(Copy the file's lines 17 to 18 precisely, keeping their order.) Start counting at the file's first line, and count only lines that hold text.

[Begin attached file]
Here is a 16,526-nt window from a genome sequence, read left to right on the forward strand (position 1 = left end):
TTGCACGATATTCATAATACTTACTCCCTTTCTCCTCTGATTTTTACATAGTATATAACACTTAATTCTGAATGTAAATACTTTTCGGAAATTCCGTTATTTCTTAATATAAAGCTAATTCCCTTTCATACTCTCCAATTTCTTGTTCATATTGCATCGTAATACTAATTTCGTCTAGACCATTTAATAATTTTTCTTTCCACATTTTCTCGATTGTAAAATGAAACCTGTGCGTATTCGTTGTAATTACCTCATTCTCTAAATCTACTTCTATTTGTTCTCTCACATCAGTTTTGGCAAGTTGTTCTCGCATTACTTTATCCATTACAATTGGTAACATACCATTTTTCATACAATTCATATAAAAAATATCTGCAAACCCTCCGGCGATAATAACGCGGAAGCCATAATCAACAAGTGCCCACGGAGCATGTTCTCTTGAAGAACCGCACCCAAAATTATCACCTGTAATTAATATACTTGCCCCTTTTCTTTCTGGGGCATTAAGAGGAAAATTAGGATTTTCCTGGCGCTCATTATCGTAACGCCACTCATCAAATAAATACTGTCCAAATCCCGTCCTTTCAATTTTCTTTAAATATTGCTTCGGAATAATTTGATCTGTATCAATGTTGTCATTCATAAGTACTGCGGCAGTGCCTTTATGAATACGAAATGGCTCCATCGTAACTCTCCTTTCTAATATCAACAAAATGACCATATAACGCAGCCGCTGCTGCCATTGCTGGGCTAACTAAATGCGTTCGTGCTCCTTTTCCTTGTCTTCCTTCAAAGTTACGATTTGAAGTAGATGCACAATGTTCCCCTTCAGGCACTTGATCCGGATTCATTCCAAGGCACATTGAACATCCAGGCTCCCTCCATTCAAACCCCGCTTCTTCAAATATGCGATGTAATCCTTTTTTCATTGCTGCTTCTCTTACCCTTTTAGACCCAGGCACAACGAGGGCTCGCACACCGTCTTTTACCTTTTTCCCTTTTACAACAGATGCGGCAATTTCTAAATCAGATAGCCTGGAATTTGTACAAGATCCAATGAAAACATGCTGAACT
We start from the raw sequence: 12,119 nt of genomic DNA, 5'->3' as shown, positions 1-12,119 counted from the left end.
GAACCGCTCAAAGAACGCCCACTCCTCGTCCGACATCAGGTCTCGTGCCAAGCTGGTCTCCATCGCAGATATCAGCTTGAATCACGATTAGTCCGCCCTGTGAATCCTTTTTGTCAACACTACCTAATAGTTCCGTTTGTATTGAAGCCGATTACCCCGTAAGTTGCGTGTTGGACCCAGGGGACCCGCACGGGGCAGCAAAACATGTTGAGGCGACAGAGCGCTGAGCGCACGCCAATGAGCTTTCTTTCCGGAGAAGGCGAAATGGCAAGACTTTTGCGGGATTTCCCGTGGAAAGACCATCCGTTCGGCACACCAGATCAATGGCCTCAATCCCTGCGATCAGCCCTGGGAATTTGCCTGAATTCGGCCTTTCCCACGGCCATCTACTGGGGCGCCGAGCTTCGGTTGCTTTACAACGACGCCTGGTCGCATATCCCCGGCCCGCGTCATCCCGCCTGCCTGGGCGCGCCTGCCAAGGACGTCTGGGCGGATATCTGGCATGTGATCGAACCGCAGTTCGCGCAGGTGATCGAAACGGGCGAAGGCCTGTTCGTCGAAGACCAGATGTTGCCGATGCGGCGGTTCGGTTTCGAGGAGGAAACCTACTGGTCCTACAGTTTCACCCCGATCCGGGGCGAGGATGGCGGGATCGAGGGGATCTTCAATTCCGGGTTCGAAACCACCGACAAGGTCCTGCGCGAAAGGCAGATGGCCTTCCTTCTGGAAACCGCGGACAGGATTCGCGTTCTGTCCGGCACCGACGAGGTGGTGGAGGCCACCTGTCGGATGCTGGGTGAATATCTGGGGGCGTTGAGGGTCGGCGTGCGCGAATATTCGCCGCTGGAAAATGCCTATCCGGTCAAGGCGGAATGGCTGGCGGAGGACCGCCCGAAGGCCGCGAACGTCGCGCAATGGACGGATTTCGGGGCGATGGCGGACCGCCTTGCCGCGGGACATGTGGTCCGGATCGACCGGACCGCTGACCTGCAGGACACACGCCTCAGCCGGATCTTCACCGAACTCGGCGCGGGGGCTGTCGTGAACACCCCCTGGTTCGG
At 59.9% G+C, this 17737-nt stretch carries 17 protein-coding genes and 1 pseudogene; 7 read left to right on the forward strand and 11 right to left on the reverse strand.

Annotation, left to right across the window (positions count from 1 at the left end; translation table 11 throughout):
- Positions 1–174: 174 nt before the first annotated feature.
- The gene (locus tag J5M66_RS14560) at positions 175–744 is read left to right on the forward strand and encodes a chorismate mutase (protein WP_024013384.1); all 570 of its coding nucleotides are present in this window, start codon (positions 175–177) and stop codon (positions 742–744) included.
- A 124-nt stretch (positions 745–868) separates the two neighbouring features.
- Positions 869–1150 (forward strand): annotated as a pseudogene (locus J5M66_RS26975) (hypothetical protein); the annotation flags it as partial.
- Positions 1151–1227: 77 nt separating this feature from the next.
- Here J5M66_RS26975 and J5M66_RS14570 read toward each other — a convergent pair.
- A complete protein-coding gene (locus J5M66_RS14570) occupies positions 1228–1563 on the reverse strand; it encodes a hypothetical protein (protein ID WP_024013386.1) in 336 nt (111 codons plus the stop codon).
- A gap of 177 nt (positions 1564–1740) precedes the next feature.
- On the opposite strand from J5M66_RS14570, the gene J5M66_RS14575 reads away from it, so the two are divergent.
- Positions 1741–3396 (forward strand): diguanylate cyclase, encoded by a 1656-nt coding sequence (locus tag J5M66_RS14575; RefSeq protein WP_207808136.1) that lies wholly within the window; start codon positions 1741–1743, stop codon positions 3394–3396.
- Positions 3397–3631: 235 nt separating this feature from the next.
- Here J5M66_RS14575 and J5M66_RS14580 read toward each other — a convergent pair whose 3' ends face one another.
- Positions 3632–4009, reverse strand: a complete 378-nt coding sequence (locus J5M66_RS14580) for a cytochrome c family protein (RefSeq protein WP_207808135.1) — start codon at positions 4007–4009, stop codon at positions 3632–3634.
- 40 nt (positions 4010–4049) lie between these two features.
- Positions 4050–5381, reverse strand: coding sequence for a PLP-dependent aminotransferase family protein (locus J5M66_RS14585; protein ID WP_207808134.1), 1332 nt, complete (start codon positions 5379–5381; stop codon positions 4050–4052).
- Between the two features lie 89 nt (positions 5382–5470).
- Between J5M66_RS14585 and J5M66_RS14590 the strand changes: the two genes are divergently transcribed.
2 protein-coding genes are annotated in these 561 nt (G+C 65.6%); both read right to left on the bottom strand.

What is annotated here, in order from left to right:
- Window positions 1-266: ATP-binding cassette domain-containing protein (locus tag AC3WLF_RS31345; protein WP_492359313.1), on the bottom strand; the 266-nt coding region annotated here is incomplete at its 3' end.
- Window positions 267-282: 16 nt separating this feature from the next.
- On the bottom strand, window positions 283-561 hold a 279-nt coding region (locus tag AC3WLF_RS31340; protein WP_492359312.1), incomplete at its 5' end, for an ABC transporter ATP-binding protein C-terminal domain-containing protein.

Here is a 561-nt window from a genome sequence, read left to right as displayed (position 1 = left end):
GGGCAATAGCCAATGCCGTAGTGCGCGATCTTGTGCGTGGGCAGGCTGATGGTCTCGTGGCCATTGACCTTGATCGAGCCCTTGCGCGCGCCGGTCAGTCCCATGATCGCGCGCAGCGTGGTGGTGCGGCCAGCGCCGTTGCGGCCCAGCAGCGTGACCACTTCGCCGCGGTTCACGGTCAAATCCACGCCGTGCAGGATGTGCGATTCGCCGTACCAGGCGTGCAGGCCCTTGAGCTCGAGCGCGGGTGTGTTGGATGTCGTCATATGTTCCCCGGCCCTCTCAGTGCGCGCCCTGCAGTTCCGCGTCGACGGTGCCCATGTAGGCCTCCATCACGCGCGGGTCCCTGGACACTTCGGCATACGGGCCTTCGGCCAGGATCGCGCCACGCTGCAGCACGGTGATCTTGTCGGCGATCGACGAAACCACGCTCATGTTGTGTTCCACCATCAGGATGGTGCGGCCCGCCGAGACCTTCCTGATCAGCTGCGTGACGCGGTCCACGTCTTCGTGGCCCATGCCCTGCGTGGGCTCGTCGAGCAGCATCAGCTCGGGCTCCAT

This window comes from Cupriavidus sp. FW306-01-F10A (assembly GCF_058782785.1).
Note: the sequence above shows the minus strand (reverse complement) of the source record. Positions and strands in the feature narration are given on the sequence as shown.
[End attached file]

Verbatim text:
- Positions 3397–3631: 235 nt separating this feature from the next.
- Here J5M66_RS14575 and J5M66_RS14580 read toward each other — a convergent pair whose 3' ends face one another.